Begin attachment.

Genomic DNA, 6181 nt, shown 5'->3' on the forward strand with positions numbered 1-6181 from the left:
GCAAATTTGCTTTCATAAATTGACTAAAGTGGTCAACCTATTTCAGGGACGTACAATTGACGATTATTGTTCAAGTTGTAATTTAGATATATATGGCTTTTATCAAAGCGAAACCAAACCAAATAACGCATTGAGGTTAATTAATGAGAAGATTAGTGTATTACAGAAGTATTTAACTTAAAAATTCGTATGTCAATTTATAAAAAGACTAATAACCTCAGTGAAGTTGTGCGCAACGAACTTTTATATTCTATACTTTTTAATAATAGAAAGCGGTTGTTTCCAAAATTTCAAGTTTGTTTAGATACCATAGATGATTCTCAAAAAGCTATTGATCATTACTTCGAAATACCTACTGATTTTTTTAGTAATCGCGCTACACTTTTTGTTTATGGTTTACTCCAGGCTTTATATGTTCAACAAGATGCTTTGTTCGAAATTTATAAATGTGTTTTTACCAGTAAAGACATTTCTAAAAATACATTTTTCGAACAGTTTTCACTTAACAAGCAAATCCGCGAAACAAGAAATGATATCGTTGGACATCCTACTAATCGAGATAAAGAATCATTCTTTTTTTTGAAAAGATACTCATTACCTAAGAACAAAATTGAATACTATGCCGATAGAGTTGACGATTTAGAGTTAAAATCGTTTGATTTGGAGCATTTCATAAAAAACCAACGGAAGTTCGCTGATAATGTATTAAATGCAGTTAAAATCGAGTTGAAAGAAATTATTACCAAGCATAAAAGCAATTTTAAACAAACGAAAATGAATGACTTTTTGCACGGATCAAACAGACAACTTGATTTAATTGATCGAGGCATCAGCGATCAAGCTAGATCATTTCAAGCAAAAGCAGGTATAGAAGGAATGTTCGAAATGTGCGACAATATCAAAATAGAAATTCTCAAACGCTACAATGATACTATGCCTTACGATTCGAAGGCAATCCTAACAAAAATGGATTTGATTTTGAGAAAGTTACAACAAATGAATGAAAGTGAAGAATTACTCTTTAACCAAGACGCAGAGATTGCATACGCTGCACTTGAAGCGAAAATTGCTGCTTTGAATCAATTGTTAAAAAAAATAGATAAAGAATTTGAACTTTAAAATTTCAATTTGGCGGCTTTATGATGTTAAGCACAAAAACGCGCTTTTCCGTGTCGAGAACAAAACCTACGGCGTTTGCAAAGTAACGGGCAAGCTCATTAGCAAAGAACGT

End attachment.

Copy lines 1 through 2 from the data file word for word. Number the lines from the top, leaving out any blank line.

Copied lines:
Genomic DNA, 6181 nt, shown 5'->3' on the forward strand with positions numbered 1-6181 from the left:
GCAAATTTGCTTTCATAAATTGACTAAAGTGGTCAACCTATTTCAGGGACGTACAATTGACGATTATTGTTCAAGTTGTAATTTAGATATATATGGCTTTTATCAAAGCGAAACCAAACCAAATAACGCATTGAGGTTAATTAATGAGAAGATTAGTGTATTACAGAAGTATTTAACTTAAAAATTCGTATGTCAATTTATAAAAAGACTAATAACCTCAGTGAAGTTGTGCGCAACGAACTTTTATATTCTATACTTTTTAATAATAGAAAGCGGTTGTTTCCAAAATTTCAAGTTTGTTTAGATACCATAGATGATTCTCAAAAAGCTATTGATCATTACTTCGAAATACCTACTGATTTTTTTAGTAATCGCGCTACACTTTTTGTTTATGGTTTACTCCAGGCTTTATATGTTCAACAAGATGCTTTGTTCGAAATTTATAAATGTGTTTTTACCAGTAAAGACATTTCTAAAAATACATTTTTCGAACAGTTTTCACTTAACAAGCAAATCCGCGAAACAAGAAATGATATCGTTGGACATCCTACTAATCGAGATAAAGAATCATTCTTTTTTTTGAAAAGATACTCATTACCTAAGAACAAAATTGAATACTATGCCGATAGAGTTGACGATTTAGAGTTAAAATCGTTTGATTTGGAGCATTTCATAAAAAACCAACGGAAGTTCGCTGATAATGTATTAAATGCAGTTAAAATCGAGTTGAAAGAAATTATTACCAAGCATAAAAGCAATTTTAAACAAACGAAAATGAATGACTTTTTGCACGGATCAAACAGACAACTTGATTTAATTGATCGAGGCATCAGCGATCAAGCTAGATCATTTCAAGCAAAAGCAGGTATAGAAGGAATGTTCGAAATGTGCGACAATATCAAAATAGAAATTCTCAAACGCTACAATGATACTATGCCTTACGATTCGAAGGCAATCCTAACAAAAATGGATTTGATTTTGAGAAAGTTACAACAAATGAATGAAAGTGAAGAATTACTCTTTAACCAAGACGCAGAGATTGCATACGCTGCACTTGAAGCGAAAATTGCTGCTTTGAATCAATTGTTAAAAAAAATAGATAAAGAATTTGAACTTTAAAATTTCAATTTGGCGGCTTTATGATGTTAAGCACAAAAACGCGCTTTTCCGTGTCGAGAACAAAACCTACGGCGTTTGCAAAGTAACGGGCAAGCTCATTAGCAAAGAACGT